USS Wasp (CV-7)

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The USS Wasp (1942)
The USS Wasp (1942)

Fore River Shipyard ,
Quincy, Massachusetts

Order September 19, 1935
Keel laying April 1, 1936
Launch April 4, 1939
1. Period of service flag
Commissioning April 25, 1940
Whereabouts sunk on September 15, 1942
Technical specifications

19,116  tn. l.


209.7 m


33.2 m


6.1 m




Steam turbines with 6 boilers, 75,000 HP on 2 shafts


29.5 knots


12,000 nm at 15 kn



The USS Wasp (CV-7) was an American aircraft carrier that was commissioned by the US Department of the Navy to replace the older USS Langley (CV-1) on September 19, 1935 . The design was that of a scaled-down Yorktown class .

The keel was laid on April 1, 1936 at the Fore River Shipyard of the Bethlehem Steel Corporation in Quincy (Massachusetts) . After being launched on April 4, 1939 and commissioning on April 25, 1940, the USS Wasp served two years in the Atlantic as an important part of the American neutrality efforts. She was also involved in the first operations in World War II . She supported the Royal Navy in relocating Royal Air Force aircraft to Malta in the Mediterranean .

In June 1942, the USS Wasp was ordered to the Pacific Ocean , where it was supposed to reinforce the US naval forces after the carrier battles in the Coral Sea and at Midway . This happened particularly with regard to the expected offensive operations in the South Seas .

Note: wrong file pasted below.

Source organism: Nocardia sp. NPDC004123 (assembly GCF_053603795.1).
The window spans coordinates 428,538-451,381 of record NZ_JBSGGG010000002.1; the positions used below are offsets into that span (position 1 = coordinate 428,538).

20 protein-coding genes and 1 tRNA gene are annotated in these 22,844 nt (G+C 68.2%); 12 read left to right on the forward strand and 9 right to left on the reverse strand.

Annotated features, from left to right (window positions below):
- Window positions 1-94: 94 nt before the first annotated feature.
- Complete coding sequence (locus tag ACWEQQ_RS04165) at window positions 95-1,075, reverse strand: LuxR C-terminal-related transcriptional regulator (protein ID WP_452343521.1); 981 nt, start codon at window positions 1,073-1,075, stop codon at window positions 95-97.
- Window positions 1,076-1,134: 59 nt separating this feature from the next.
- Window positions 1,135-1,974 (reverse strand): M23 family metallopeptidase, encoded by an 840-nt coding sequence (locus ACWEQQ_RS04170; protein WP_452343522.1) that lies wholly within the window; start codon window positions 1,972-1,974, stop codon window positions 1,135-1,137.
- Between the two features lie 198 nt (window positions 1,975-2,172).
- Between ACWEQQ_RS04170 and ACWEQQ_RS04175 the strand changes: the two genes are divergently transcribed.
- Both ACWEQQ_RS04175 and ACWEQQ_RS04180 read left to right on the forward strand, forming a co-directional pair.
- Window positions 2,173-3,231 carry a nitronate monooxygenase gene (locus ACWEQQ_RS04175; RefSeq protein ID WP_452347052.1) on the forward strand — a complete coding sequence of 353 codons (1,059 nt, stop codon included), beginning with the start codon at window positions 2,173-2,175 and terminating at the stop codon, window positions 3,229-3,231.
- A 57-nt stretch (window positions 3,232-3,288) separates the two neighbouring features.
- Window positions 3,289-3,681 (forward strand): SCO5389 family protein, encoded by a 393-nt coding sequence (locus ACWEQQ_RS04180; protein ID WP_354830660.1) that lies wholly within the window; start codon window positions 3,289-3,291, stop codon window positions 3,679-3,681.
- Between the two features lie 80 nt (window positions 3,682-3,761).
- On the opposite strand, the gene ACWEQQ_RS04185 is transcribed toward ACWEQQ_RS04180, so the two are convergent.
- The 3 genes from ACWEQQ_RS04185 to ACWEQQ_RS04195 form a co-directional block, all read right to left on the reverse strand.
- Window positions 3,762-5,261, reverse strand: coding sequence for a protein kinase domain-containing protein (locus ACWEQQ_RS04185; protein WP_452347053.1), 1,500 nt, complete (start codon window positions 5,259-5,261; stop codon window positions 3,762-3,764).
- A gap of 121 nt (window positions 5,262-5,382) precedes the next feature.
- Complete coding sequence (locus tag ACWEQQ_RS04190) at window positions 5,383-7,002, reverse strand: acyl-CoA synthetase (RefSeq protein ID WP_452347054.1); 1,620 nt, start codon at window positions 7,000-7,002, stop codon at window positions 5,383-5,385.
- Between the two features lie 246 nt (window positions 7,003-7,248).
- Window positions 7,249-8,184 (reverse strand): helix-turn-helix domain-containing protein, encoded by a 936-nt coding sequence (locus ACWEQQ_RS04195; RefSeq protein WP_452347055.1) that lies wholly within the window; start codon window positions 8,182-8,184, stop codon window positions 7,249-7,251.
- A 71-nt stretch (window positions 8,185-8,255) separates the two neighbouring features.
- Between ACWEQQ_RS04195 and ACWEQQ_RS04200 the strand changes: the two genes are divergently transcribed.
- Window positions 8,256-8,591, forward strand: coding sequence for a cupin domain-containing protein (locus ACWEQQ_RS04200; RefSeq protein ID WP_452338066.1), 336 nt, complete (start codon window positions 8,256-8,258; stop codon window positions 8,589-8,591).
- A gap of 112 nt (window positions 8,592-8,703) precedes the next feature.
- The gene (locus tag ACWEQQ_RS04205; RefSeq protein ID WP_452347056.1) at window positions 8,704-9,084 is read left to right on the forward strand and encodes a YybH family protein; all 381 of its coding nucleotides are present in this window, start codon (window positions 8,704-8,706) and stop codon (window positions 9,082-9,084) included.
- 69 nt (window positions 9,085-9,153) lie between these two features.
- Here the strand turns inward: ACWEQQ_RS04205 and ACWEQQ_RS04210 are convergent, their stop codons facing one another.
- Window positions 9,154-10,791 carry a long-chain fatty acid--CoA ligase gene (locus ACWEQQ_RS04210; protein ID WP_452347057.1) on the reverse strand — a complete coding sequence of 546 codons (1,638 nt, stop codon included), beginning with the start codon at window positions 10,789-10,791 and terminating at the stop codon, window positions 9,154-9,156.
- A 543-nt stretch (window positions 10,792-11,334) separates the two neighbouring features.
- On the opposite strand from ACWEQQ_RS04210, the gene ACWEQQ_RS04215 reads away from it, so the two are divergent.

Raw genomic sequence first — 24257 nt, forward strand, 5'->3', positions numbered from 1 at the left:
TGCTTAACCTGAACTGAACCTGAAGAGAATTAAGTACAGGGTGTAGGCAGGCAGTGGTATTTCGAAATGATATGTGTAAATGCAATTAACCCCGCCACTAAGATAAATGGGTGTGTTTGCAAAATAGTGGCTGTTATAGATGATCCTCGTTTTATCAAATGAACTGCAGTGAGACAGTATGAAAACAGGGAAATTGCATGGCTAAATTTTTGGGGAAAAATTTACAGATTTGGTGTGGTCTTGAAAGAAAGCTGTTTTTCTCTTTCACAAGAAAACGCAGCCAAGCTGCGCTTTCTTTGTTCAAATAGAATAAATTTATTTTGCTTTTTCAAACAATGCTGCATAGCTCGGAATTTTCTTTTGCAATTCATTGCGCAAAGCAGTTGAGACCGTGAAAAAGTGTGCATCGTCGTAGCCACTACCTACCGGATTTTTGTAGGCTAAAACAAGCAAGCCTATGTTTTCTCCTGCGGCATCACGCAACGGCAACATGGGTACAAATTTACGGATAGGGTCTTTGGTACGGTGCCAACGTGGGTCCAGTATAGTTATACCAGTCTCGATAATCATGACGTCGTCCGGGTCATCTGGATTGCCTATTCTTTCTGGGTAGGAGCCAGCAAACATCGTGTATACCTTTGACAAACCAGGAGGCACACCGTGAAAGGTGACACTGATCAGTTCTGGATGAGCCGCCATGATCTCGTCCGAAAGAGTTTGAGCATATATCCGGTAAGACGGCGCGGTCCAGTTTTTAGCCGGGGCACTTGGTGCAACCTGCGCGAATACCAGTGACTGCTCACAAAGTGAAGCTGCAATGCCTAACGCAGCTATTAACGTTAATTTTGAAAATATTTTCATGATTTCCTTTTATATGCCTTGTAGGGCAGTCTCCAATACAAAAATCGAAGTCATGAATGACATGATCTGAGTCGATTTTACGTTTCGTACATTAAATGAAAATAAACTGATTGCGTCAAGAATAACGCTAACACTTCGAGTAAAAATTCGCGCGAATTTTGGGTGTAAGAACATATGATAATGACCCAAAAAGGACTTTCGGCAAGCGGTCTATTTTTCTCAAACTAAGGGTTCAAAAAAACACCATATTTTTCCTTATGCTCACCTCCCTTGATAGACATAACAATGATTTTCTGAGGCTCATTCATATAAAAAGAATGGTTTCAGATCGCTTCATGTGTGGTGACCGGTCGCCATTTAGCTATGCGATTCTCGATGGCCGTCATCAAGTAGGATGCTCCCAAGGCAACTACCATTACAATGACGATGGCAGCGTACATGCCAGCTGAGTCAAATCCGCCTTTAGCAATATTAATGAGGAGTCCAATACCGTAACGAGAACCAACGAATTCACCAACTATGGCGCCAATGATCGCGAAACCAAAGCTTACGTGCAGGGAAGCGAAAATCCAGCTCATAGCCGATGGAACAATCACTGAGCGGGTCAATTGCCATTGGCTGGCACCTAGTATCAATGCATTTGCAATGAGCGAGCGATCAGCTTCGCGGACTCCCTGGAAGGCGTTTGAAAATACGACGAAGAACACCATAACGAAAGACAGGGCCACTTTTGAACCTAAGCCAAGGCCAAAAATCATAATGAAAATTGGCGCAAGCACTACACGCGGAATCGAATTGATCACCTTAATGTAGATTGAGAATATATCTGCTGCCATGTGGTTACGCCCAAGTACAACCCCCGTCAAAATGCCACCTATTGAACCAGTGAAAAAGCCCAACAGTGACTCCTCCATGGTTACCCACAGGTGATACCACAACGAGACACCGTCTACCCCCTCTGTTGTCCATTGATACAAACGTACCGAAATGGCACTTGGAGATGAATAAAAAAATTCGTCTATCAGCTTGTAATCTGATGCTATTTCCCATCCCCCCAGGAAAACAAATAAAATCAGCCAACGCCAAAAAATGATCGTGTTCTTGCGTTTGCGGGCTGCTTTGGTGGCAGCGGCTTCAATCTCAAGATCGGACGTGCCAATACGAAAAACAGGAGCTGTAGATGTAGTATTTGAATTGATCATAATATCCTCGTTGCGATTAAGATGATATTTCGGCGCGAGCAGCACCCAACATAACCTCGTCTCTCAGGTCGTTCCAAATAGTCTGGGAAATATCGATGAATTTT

The ship shortly after torpedoing

In early August, the USS Wasp was involved in the invasion of Guadalcanal . She then helped defend the island against possible Japanese recapture. On September 15, 1942, she was badly hit south of Guadalcanal by the Japanese submarine I-19 with three torpedoes . The fires that broke out were uncontrollable, so that the ship had to be abandoned by the crew. 193 crew members were killed. The accompanying destroyer USS Laffey and the cruisers USS Helena and USS Salt Lake City took the survivors on board. The destroyer USS Lansdowne sank the USS Wasp shortly afterwards.

The wreck was discovered on March 12, 2019 by the late Paul Allen's research vessel Petrel . The ship lies at a depth of 4200 meters.

See also

Web links

Commons : USS Wasp (CV-7)  - album with pictures, videos and audio files

Individual evidence